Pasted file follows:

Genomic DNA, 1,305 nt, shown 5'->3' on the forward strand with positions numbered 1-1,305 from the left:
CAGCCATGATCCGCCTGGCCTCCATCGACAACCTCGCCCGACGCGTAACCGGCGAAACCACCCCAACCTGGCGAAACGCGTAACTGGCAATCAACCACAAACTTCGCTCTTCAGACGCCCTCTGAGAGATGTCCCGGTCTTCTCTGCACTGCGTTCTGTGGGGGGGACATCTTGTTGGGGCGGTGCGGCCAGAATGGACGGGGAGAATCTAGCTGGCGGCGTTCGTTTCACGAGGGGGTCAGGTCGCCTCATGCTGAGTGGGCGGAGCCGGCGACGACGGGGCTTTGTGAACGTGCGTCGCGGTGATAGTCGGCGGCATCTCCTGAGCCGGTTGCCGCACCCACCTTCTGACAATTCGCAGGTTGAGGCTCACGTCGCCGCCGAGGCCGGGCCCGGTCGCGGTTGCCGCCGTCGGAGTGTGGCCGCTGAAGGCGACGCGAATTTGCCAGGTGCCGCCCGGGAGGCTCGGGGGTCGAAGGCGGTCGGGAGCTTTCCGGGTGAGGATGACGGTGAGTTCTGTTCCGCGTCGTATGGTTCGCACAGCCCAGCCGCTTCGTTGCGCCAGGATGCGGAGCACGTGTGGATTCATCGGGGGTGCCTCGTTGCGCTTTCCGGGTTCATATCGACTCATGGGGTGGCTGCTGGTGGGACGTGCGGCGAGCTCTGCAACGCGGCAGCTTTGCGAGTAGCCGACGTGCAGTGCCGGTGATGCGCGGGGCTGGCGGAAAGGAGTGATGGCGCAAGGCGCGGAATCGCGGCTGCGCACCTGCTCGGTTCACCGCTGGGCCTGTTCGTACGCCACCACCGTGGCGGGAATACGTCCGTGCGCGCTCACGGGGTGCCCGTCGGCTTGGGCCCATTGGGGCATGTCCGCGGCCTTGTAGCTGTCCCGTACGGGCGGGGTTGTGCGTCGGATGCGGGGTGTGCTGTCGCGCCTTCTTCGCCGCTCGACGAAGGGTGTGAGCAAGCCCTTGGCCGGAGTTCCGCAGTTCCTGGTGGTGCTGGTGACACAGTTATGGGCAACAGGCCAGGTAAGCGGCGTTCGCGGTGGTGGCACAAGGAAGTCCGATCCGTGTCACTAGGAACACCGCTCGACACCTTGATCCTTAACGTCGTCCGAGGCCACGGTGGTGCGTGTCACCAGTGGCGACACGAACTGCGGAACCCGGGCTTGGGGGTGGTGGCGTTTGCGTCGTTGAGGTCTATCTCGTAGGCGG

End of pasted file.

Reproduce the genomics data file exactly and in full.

Genomic DNA, 1,305 nt, shown 5'->3' on the forward strand with positions numbered 1-1,305 from the left:
CAGCCATGATCCGCCTGGCCTCCATCGACAACCTCGCCCGACGCGTAACCGGCGAAACCACCCCAACCTGGCGAAACGCGTAACTGGCAATCAACCACAAACTTCGCTCTTCAGACGCCCTCTGAGAGATGTCCCGGTCTTCTCTGCACTGCGTTCTGTGGGGGGGACATCTTGTTGGGGCGGTGCGGCCAGAATGGACGGGGAGAATCTAGCTGGCGGCGTTCGTTTCACGAGGGGGTCAGGTCGCCTCATGCTGAGTGGGCGGAGCCGGCGACGACGGGGCTTTGTGAACGTGCGTCGCGGTGATAGTCGGCGGCATCTCCTGAGCCGGTTGCCGCACCCACCTTCTGACAATTCGCAGGTTGAGGCTCACGTCGCCGCCGAGGCCGGGCCCGGTCGCGGTTGCCGCCGTCGGAGTGTGGCCGCTGAAGGCGACGCGAATTTGCCAGGTGCCGCCCGGGAGGCTCGGGGGTCGAAGGCGGTCGGGAGCTTTCCGGGTGAGGATGACGGTGAGTTCTGTTCCGCGTCGTATGGTTCGCACAGCCCAGCCGCTTCGTTGCGCCAGGATGCGGAGCACGTGTGGATTCATCGGGGGTGCCTCGTTGCGCTTTCCGGGTTCATATCGACTCATGGGGTGGCTGCTGGTGGGACGTGCGGCGAGCTCTGCAACGCGGCAGCTTTGCGAGTAGCCGACGTGCAGTGCCGGTGATGCGCGGGGCTGGCGGAAAGGAGTGATGGCGCAAGGCGCGGAATCGCGGCTGCGCACCTGCTCGGTTCACCGCTGGGCCTGTTCGTACGCCACCACCGTGGCGGGAATACGTCCGTGCGCGCTCACGGGGTGCCCGTCGGCTTGGGCCCATTGGGGCATGTCCGCGGCCTTGTAGCTGTCCCGTACGGGCGGGGTTGTGCGTCGGATGCGGGGTGTGCTGTCGCGCCTTCTTCGCCGCTCGACGAAGGGTGTGAGCAAGCCCTTGGCCGGAGTTCCGCAGTTCCTGGTGGTGCTGGTGACACAGTTATGGGCAACAGGCCAGGTAAGCGGCGTTCGCGGTGGTGGCACAAGGAAGTCCGATCCGTGTCACTAGGAACACCGCTCGACACCTTGATCCTTAACGTCGTCCGAGGCCACGGTGGTGCGTGTCACCAGTGGCGACACGAACTGCGGAACCCGGGCTTGGGGGTGGTGGCGTTTGCGTCGTTGAGGTCTATCTCGTAGGCGG